I’ve always been enchanted with England. First, with the images conjured up within the pages of my favorite childhood books, The Chronicles of Narnia, The Secret Garden, and The Hobbit, and later with even more fascinating imagery found in classic British literature, on television and in movies.
The idea of wet, green countryside dotted with manors, castles, and thatched roof cottages, tea time and The Royal Family was enchanting to a little American girl growing up in a small, farmer town in the Central Valley of California
Throw in magic, folklore, and legend (C.S. Lewis and Tolkien) and England, for me, has always been the stuff of imagination.
After a lifetime of dreaming about the country, and the different places I wanted to visit, it was surprising to find that when I finally ended up there, it actually lived up to my expectations.
Walking around London, Oxford, and Windsor and through the historic universities and castles… ducking into pubs and eating the occasional greasy English breakfast or grabbing a pint of ale. Romantic.
Hearing all of the accents that had been dotted throughout the movies and television series I’d watched in my life…
England for me was just as charming (and rainy) as I had imagined.
But with all of the major attractions and sights that I saw during my first visit to England and London, the best experience was one that hadn’t been on any itinerary. It happened due to a random wrong turn, out in the countryside on the way back to London from Oxford (we had gone completely off the GPS route).
My travel partner and I decided to take some side roads and follow them wherever they went, just for fun. We figured we’d GPS ourselves back on route after a while of getting lost. And here’s what we found…
Passing by a set of large looming gates that looked like they led to a private property, I felt a sudden urge to enter. I yelled ‘let’s see what’s down there!’ and we stumbled (or rolled along the gravel road in our rental car) up to the lovely Eynsham Hall.
It was just the sort of old building or hall you’d expect to find in 18th century England. Somewhere the Lords and Ladies of Downton Abbey would surely be quite comfortable.
We assumed, since it was already 8pm, that we’d most likely missed any opportunity to visit or tour the Hall. And then… we saw it. The sign. It said…
We couldn’t believe our luck. There was a bar in this enchanting old English Hall!
We entered to find the inside as lovely as the outside, with brocade tapestry drapes, old antique sofas, and shelves of dusty books. Walking through a few rooms full of such furnishings, led us to an elegant, yet cozy modern bar with a roaring fire (roaring fire not pictured, because the photo I took was fuzzy so the property sent me this one).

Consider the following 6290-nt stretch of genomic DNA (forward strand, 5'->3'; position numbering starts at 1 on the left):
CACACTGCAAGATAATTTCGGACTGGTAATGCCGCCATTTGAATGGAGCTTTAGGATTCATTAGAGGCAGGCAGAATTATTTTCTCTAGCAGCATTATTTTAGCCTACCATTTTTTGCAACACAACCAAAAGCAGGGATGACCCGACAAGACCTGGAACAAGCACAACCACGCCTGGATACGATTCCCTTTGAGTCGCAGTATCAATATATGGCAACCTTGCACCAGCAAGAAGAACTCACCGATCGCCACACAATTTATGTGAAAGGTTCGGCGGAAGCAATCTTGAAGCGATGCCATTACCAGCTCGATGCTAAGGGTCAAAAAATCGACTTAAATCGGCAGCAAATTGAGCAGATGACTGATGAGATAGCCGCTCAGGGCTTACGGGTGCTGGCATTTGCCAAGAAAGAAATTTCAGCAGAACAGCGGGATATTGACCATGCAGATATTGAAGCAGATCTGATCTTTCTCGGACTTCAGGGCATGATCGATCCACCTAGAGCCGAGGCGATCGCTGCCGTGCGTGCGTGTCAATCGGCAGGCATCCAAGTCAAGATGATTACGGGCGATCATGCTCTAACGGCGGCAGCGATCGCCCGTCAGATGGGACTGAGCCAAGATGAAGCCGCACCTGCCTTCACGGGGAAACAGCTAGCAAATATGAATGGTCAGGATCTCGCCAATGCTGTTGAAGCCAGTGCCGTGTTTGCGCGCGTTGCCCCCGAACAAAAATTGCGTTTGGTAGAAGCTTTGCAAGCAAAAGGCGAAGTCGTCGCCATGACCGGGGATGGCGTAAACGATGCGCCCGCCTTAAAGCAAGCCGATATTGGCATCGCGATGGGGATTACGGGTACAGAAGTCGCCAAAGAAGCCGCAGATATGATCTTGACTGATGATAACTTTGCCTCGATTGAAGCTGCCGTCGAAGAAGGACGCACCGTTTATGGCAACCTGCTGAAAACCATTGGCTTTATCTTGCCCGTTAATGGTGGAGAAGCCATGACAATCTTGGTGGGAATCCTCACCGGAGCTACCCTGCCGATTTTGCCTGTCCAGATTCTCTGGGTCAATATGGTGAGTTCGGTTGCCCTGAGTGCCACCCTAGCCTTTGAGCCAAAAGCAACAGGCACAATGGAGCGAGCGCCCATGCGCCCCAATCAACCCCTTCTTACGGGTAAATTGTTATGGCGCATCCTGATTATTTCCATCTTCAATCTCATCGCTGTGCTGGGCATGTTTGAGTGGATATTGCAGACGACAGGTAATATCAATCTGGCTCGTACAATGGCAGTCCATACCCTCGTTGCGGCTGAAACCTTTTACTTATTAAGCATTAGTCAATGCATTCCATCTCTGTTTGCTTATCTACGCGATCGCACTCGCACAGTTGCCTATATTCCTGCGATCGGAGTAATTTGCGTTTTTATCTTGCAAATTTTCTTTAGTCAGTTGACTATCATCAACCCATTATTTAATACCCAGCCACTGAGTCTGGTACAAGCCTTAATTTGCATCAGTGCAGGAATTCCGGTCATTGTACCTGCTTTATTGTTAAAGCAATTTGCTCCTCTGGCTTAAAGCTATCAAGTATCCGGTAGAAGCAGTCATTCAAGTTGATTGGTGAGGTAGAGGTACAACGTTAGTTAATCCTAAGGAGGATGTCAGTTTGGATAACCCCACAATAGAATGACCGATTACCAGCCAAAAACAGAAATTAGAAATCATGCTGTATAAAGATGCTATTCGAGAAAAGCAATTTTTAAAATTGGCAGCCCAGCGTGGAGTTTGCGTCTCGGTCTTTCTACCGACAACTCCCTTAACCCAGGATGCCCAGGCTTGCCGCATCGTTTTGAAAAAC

Drinks were being served in posh bar-ware and the barmen, of course, were dressed for the occasion in suits and bow ties.
We took our first glasses of wine out to the decking to catch the still sinking sun as it set over the gardens and clinked our glasses to our luck in stumbling across such a gorgeous end of day drinking spot.
A few more drinks followed (though we moved inside due to the returning rain) and we took advantage of the free reign guests seemed to have of the entire building, poking into libraries, dining rooms, and extremely posh bathrooms.
The Hall had been booked out for a wedding the next day, so as we were getting ready to leave it was being flooded with dressed-to-the-hilt Londoners who were headed straight for the bar.
I loved the ambiance of this spot so much, I even tried to snag a room for the night (because…it gets better.. they have rooms!) but we were out of luck as the hotel was fully booked by wedding guests. Ce la vie!
We left Eynsham Hall, completely satisfied with our day out in Oxfordshire, and made a promise that if we ever plan to be back in the area, we’d book a room ahead of time in this magical place (they sometimes have rates as affordable as 78 pounds a night!).
It’s often the surprises that end up being the best parts of a trip and Eynsham Hall was that, for me, in Oxfordshire.